"I'm Mr. S______," the man introduced himself, holding out a hand. I introduced myself and Jan, and we chatted a bit about our search, and the kind of place we were looking for--and the kinds of places we had already seen. It was a warm and friendly conversation, and I was totally relaxed since I didn't feel like I had to impress him as a responsible tenant, since I knew his place wasn't available.
Mr. S_____ nodded, and once again mentioned his rental unit. "It really is spectacular," the man said. "You should really come see it."
"But if it's taken..." Jan began.
"Yes, well, it is spoken for, but you really should come. It's not very far away."
Jan and I looked at each other, a bit confused, a bit wary, and ready to start laughing at any second.
"Well, thank you," I said. "But we have a lot of other places we have to look at." Places that aren't taken, I thought.
"Right, right," Mr. S______ said, and walked to his car in the little lot. "Well, good luck." He got into his car, waved, and drove away.
Jan and I looked at each other and finally started laughing.
"What was that?" I said, wonderingly. "If his place is already taken, why would we want to see it? Just to torture ourselves?"
"I don't know," Jan said, then paused. "Do you think if we went with him he would have killed us?"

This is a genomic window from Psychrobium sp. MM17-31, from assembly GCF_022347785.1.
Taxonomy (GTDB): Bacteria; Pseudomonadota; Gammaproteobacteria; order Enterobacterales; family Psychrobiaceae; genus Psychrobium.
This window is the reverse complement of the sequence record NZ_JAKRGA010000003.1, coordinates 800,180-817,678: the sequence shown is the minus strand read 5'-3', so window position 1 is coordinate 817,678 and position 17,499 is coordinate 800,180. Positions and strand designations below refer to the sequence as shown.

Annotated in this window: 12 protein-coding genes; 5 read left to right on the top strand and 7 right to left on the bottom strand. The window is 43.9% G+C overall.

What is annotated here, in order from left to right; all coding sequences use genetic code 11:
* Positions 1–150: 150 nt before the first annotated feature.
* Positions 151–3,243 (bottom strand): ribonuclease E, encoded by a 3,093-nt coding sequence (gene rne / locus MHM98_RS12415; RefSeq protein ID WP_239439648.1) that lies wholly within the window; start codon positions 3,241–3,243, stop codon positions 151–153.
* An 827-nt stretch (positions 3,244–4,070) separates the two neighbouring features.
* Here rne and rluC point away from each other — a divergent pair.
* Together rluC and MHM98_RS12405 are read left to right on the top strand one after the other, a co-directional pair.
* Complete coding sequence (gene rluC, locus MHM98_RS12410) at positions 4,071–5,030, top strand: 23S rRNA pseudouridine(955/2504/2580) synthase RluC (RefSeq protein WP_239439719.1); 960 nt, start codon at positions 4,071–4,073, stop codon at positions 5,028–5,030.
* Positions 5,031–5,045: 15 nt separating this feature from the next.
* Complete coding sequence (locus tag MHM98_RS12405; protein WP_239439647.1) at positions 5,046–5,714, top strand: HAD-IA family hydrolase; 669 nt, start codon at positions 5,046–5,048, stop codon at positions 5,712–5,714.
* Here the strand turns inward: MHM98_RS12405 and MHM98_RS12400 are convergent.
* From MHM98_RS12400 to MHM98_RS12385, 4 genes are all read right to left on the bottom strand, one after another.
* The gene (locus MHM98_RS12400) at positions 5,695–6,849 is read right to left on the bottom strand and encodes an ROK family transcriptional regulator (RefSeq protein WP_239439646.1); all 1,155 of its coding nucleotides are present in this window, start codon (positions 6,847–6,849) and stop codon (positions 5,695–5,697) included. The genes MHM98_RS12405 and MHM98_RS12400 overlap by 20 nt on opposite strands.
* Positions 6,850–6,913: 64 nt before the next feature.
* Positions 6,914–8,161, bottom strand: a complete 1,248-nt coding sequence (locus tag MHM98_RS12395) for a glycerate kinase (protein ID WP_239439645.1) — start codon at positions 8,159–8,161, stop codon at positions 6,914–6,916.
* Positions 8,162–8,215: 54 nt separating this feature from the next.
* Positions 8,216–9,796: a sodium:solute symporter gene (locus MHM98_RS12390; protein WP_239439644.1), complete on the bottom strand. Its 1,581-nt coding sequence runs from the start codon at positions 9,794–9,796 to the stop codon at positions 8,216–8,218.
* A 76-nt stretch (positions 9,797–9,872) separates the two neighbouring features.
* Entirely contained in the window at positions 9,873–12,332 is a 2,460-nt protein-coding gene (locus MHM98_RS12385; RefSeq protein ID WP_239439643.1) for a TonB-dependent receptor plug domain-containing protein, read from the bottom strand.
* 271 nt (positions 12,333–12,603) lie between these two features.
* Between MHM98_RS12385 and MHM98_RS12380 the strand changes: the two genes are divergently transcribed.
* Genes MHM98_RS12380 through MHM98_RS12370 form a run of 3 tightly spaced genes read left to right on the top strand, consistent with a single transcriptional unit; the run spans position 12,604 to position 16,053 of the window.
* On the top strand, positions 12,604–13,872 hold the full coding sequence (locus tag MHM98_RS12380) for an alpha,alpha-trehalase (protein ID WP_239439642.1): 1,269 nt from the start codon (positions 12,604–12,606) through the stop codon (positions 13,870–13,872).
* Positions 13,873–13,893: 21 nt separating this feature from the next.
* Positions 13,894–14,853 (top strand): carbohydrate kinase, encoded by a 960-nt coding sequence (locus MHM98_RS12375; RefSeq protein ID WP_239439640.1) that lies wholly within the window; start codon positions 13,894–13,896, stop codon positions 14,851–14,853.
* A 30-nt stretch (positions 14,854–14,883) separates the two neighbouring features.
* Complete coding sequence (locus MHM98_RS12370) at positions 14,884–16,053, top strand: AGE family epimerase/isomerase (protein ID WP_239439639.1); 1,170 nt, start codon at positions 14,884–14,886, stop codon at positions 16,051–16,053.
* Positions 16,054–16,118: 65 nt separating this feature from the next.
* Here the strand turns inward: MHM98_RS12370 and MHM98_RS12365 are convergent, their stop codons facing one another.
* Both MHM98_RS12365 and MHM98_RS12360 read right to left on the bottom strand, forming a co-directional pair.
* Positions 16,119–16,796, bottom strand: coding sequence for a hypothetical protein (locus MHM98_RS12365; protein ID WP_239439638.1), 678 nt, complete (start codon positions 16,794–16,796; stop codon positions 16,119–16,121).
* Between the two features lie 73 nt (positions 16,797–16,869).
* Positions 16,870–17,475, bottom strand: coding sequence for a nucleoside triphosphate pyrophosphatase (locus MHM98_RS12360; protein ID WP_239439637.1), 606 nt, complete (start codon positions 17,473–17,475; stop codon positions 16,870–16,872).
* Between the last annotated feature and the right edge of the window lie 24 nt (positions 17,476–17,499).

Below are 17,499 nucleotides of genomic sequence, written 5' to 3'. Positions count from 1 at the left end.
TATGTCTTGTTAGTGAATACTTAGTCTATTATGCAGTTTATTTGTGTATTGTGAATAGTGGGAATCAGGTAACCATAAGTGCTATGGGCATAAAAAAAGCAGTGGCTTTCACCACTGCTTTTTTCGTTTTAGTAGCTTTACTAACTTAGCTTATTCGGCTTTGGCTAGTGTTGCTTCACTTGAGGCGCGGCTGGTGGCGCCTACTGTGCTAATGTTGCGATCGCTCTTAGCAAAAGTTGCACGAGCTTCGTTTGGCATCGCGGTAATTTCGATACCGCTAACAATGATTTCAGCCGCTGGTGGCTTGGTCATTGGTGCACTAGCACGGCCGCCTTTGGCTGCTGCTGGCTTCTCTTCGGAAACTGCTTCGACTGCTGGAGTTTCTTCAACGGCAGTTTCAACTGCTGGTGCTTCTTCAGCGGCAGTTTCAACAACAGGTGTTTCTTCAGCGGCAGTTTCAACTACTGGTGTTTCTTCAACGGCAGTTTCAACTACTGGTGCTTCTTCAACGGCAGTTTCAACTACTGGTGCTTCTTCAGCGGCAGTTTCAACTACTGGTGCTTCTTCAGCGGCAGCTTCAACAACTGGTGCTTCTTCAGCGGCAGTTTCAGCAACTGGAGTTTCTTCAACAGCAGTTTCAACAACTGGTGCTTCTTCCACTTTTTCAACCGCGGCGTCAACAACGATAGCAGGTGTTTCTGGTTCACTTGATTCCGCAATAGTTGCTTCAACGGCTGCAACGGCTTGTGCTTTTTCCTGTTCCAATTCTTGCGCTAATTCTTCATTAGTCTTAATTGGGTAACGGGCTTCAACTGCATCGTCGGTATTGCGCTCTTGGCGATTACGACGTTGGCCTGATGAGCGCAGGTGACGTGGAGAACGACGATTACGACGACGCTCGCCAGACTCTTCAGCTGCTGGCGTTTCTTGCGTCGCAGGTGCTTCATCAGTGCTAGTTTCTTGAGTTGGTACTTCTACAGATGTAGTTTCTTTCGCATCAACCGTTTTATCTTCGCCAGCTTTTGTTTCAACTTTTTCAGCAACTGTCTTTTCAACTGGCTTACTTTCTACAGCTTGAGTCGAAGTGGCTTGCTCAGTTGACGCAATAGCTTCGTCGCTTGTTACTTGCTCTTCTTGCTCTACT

Jan and I giggled at that and went back to looking at the bulletin board--just as Mr. S_____ walked back around the corner of the building and stopped.
Jan and I froze.
"I've just put myself in my wife's head," Mr. S______ said, "and I think you're the sort of people she would like to meet. So why don't you give me ten minutes to go tell her you're coming, and then you ring me up, and I'll tell you how to get out house. All right?"
My first thought was, where's his car? But I simply nodded, agreeably.
"All right," I said, trying to ignore Jan's squeezing my hand, hard, realizing that for one reason or another we were destined to see his place. "Sure."
"Excellent," Mr. S_____ said. "Just give me ten minutes. Good-bye."
And with that he turned on his heel and was gone.
Jan and I looked at each other, not sure whether to laugh or be scared.
Well, I thought, another adventure. Why not?
Chapter 1, Part 4 -"Good Call"
We drove over to our friends' house who live in Brandywine Canyon, about ten minutes from the parking lot where we had seen the notice for Mr. S______'s rental.
Jan was a little bit anxious--she didn't know what to make of the eccentric Mr. S______. She was just about ready to go home and forget about the encounter, or calling him, or looking at his place. But I was more optimistic, and felt we should give him the benefit of the doubt.
We arrived at our friends' house and told them about the conversation we had just had. They asked us a few questions, like was the place available for rent or not? We didn't know. Then why were we going to see it? We weren't sure. Did we have a chance at it? Couldn't really say.
About ten minutes passed, and I suggested to Jan that she call Mr. S_____. I usually let Jan handle telephone calls, as she is much more of a people person than I am, is very sensitive to others' needs and wants, and has excellent negotiating skills. Whatever Mr. S______ had up his sleeve, I felt confident she'd be able to handle.
Jan didn't want to make the call.
"I'm not calling him," she said.
"But--but he's expecting our call," I said, hoping I could rely on the obligation itself to pursuade her. Fat chance.
"Well I'm not calling him," she repeated. "You'll have to call him."
"Well I don't want to call him, you call him."